Bill Tessar: They are.
Kevin Kim: But I mean, managing a company of that size in a space that is hyper, what I would call, aggressive when it comes to hiring, we’ll transition spaces all the … We see guys lateral all the time in this space, right? How have you guys built it? What have you guys used from a cultural standpoint, from a retention standpoint, from a training standpoint to build? Because it is very hard to manage that many employees in today’s day and age.
We see companies with the same numbers, but they have a very, very lean team and they are refusing to scale their headcount, for fear of culture, for fear of losing whatever value they establish with their employees, and frankly also out of fear of lateraling, and overhead. It’s a fear from their perspective. Talk about that real quick because I know you guys are very big on culture and I’ve spoken with some of your employees and they all tell me how awesome it is to work for you guys. I saw that thing you guys did … You guys give away a car.
Bill Tessar: We did.
Whit McCarthy: It’s a Tesla.
Kevin Kim: It was a Tesla. You guys had this big party, where everyone converged, the entire country, all your employees, all over the country converged.
Bill Tessar: Yeah, it was our big sales event, in February of [crosstalk 00:24:06]-
Whit McCarthy: Not just sales, our …
Bill Tessar: Sales and ops, yeah, it was our whole company event.
Kevin Kim: And then you guys give away a car.
Bill Tessar: Well, we didn’t give away a car at that event. What we did is we had a whole karma, a gamification, where when people do good things for the community and for one another and hit certain milestones where they would earn points in the top 10 point getters at the end, we would have a drawing for a bunch of things-
Kevin Kim: Oh, so it’s tied to incentivization.
Bill Tessar: Well, we just want people to treat others well. I learned a long time ago. If I asked everyone in this room, “Tomorrow, we’re going to start wearing pink shirts.” And people are like, “I don’t want to wear a pink shirt. I’m not wearing a pink shirt. I hate pink. Doesn’t make my eyes look good. No, I don’t look good in pink. Oh, maybe I’ll wear pink.”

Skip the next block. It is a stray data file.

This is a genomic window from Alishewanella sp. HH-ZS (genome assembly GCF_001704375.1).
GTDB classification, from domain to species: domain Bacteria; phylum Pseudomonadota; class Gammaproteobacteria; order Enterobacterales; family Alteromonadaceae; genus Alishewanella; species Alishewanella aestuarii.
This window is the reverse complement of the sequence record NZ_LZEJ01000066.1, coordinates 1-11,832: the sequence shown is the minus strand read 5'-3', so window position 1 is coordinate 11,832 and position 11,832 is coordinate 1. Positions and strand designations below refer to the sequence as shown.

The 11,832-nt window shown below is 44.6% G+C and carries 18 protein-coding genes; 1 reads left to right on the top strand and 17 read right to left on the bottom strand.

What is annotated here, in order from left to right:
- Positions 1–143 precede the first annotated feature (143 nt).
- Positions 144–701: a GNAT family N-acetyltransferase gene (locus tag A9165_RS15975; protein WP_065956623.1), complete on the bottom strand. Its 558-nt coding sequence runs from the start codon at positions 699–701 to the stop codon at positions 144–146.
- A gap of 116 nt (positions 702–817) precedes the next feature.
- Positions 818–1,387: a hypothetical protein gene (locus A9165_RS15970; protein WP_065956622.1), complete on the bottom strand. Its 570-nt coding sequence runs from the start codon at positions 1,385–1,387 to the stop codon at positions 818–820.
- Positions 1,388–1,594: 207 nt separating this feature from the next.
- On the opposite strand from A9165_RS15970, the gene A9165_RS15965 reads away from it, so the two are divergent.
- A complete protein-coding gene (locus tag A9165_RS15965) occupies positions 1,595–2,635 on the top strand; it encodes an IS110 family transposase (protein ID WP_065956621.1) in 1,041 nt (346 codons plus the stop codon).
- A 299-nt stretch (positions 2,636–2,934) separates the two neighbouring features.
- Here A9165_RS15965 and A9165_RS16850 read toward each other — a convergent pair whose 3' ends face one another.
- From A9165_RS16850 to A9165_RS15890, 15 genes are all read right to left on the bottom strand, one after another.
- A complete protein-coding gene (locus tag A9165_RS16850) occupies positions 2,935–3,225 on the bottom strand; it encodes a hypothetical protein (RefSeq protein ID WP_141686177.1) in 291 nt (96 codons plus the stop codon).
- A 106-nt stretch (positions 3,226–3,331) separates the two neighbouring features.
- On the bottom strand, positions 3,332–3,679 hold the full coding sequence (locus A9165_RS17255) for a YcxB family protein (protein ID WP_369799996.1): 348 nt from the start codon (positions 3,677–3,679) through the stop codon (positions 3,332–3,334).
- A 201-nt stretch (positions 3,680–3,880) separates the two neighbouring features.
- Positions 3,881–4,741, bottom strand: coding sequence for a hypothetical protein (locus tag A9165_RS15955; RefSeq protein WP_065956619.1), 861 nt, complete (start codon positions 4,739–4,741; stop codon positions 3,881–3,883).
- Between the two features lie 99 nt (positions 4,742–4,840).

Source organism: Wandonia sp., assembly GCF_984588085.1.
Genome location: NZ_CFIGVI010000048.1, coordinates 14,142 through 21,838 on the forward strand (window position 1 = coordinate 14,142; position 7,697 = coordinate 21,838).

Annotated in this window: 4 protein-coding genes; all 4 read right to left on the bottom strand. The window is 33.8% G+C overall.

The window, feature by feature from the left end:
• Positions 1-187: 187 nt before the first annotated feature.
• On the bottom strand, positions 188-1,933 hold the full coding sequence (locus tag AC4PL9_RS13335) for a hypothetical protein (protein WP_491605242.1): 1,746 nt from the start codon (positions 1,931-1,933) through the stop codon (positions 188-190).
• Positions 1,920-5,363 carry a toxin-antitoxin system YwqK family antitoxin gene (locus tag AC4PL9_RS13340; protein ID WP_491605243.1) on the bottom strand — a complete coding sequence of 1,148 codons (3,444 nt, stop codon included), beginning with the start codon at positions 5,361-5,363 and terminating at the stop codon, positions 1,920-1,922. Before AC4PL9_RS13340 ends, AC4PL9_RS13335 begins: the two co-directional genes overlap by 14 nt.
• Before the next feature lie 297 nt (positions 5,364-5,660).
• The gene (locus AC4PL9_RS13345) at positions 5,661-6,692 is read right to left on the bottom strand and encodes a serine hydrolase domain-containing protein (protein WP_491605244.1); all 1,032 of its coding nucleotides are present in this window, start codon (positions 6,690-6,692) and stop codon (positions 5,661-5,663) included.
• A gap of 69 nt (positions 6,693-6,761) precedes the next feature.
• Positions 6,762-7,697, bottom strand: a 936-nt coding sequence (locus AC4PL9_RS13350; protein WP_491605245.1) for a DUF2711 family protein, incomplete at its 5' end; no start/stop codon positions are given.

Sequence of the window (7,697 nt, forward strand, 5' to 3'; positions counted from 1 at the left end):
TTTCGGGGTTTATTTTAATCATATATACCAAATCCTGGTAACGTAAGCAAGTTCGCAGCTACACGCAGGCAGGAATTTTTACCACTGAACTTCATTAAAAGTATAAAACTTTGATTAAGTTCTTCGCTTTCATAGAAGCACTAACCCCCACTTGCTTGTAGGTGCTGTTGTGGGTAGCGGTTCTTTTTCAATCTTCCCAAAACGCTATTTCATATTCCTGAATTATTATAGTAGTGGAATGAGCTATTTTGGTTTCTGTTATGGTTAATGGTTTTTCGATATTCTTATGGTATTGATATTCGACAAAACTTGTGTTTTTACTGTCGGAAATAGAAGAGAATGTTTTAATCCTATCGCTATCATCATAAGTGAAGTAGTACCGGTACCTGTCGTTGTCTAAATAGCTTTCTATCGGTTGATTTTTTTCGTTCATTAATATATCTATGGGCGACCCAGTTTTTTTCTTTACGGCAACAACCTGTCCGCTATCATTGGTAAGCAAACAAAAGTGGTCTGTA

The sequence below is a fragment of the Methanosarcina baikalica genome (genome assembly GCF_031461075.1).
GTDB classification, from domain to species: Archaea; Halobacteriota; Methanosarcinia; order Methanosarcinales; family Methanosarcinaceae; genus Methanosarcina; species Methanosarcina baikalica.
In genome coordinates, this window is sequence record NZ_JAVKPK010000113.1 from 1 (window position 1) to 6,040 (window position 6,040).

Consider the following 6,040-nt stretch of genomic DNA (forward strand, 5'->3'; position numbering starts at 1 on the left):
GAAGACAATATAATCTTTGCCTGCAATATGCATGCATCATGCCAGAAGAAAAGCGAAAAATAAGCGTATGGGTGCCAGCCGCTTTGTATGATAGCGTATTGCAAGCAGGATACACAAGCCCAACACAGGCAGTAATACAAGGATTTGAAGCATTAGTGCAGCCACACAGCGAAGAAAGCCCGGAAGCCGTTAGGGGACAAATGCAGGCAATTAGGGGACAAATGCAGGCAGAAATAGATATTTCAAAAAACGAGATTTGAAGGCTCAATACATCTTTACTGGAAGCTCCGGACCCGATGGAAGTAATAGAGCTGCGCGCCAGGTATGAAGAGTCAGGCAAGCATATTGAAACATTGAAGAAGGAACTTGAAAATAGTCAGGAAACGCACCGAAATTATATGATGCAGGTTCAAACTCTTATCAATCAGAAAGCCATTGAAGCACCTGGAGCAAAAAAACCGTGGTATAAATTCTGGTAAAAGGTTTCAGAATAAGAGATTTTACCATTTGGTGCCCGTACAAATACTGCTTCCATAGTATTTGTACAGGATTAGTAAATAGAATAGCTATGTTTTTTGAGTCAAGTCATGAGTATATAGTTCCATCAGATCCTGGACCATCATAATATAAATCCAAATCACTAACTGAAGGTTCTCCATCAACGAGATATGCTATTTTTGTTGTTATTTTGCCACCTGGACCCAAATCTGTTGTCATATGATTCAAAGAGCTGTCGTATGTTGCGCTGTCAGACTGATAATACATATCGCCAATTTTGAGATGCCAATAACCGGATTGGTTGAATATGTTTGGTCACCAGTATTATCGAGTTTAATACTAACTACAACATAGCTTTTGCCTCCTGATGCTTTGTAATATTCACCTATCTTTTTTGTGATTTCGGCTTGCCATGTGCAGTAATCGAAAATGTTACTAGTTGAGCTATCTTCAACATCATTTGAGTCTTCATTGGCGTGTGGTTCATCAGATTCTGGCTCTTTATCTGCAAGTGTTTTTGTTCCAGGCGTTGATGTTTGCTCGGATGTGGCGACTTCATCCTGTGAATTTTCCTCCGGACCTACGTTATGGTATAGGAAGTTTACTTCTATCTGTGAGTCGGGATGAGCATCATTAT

Kevin Kim: I’ll wear pink [crosstalk 00:24:44].
Bill Tessar: If I said, “I’ll give you a $500 every day to wear pink.” Everyone would wear pink every single day. So, it’s finding that … what is the motivator to get people to do good things in the company’s name, so this was it. We actually just gave the car away a couple months ago. It was super exciting. So 10 finalists, we did a reverse ball and like the NBA type of drawing thing, nine, eight, seven, six, and the gal who won it was unbelievable, actually all 10 of them really deserved it.
Kevin Kim: [crosstalk 00:25:15].
Bill Tessar: What I realized after we gave the car away was I wish we had thought this thing through a little bit better and everyone could have won something comparable because to win a $500 gift certificate and watch someone drive off in a $50,000 Tesla, you don’t feel like a winner. That bugged me a little bit, but yeah, we did it.
Kevin Kim: But this is a reward though, for you guys have some kind of like what I would call recognition program for your employees, right?
Bill Tessar: Right.
Kevin Kim: And this is part … We do this here with our employees, with badges and we give smaller incentive. We can’t give away a car, but the idea of, of rewarding and appreciating your employees goes to a lot about culture. We spend a lot of time on the show talking about culture of a company, because I feel like the companies that have been successful in general, have amazing cultures. They have good retention. Their employees want to come to work and they respect the CEO and they respect the board and they know that we’re rolling in the same direction. How have you guys built it? You guys have been around seven years now. It’s not a short time.